“We are delighted to work on this exciting project,” commented David Naessens of Carr Cotter Naessens. “It is a significant opportunity to work with the natural and urban attributes of Dún Laoghaire to make a great amenity and public space for the local community. Competitions are a good way to generate a creative design solution, particularly where sites are challenging, as was this one. We look forward to working with Dún Laoghaire-Rathdown County Council to realise their vision for this centre.” he added.
Carr Cotter Naessens includes David Naessens and Louise Cotter who have been practicing in Cork since 2001. Seamus Carr manages the Limerick office. All graduates of UCD they previously worked in London on a range of prestigious cultural projects before establishing a varied portfolio of work in Ireland, ranging from a tiny coffee dock in Cork Courthouse to a 12 million euro urban development in Midleton. They received 2 AAI awards and have been published and exhibited widely. Their building in 15 Henry St, Limerick was the recipient of an RIAI Award for best commercial building 2007. Other projects include the Solas Building for Nursing and Healthcare studies, Institute of Technology Tralee, the conservation and development master plan for the historic South Presentation convent in Cork city, Howleys Quay and Bishopsgate in Limerick.
The building form is to be kept low by using the entire length of the available site. The reading room of the library is expressed as a pavilion that relates directly to the bowling green; the building is lower at the end of the park, so as not to compete with the Royal Marine Hotel; The seaward end of the building tapers up and in to form a grand window overlooking the harbour and beyond to the Irish sea; The town clock will be suspended in this window.
The Cultural Centre is located at park level and at the level of Haigh Terrace. The main space of the centre will consist of a multi purpose area that may be used for conferences and seminars for up to 200 people; other facilities include an art gallery; public meeting rooms, workshop space, a public bookshop and cafeteria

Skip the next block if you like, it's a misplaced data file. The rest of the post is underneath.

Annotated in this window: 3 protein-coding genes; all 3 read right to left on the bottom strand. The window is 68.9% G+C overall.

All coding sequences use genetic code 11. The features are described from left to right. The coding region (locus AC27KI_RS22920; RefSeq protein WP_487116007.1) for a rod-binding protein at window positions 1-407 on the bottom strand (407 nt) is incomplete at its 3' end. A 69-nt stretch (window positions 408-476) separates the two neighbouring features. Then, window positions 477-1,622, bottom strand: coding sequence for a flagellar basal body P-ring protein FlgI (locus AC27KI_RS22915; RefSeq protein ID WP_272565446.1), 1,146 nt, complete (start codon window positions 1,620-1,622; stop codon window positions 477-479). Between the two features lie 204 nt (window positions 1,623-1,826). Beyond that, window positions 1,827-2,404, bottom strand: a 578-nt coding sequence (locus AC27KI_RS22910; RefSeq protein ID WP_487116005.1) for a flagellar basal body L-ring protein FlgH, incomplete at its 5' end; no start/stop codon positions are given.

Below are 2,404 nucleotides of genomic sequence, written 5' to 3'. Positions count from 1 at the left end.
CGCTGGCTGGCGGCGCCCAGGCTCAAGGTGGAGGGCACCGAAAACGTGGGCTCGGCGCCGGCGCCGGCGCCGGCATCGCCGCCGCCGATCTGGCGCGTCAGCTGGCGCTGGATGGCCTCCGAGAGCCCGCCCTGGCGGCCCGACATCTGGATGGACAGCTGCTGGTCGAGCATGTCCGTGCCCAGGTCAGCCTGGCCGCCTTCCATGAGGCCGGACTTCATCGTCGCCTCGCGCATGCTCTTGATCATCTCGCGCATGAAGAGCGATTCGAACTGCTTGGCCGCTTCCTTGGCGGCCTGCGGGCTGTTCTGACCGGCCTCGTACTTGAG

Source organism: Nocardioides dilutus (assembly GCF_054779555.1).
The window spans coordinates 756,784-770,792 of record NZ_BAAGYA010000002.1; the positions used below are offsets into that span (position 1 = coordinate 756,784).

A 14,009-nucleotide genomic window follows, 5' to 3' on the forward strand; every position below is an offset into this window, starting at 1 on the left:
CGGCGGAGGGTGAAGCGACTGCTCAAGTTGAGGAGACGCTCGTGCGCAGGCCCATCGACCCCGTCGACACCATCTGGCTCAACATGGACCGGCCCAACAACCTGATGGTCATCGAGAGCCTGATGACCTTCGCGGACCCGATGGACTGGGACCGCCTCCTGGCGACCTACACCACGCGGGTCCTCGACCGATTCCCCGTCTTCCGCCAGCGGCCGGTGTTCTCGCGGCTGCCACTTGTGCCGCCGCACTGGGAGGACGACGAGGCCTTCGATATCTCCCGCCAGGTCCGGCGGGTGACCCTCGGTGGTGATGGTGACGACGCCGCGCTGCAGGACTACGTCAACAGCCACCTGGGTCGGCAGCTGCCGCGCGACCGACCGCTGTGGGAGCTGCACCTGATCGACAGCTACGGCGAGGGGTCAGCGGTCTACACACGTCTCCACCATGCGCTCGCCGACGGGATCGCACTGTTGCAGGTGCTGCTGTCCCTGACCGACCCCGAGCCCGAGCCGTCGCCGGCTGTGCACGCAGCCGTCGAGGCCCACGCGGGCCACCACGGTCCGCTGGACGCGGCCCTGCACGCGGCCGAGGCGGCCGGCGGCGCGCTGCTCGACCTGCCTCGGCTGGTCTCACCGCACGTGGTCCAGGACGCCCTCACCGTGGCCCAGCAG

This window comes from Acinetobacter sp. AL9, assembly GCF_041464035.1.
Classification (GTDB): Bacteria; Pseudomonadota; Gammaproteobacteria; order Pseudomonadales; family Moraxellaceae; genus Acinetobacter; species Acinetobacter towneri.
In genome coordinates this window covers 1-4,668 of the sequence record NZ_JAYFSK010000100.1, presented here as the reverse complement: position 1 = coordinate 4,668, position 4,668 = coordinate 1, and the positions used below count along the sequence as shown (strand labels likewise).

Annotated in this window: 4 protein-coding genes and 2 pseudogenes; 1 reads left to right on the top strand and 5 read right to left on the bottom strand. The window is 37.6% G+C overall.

The Central Library is to be located on the three upper floors of the building to optimise light and security; On the first floor will be lending, browsing and desk areas; the second floor contains the reference and study reading room, local history and other depts. on the third floor a reading gallery will be provided over the reading room with the youth dept looking out over the sea. It is proposed to make provision for the shelving of 234,000 books across the key areas of adult lending, children/young people, and reference; Specialist sections include Heritage, Music, Local History, Europe of the regions and Science; 40,000 DVD/AV items will be stocked; dedicated areas for Long Life Learning and board games will be established; there will be a central music library and a one stop shop public counter for information. Materials and finishes
The external finishes represent an interesting interplay between granite, redbrick and glass, with the use of Wicklow granite rain screen and storey height walls in red brick. The combination of such materials is familiar in Dún Laoghaire, in particular recalling the Carnegie Libraries.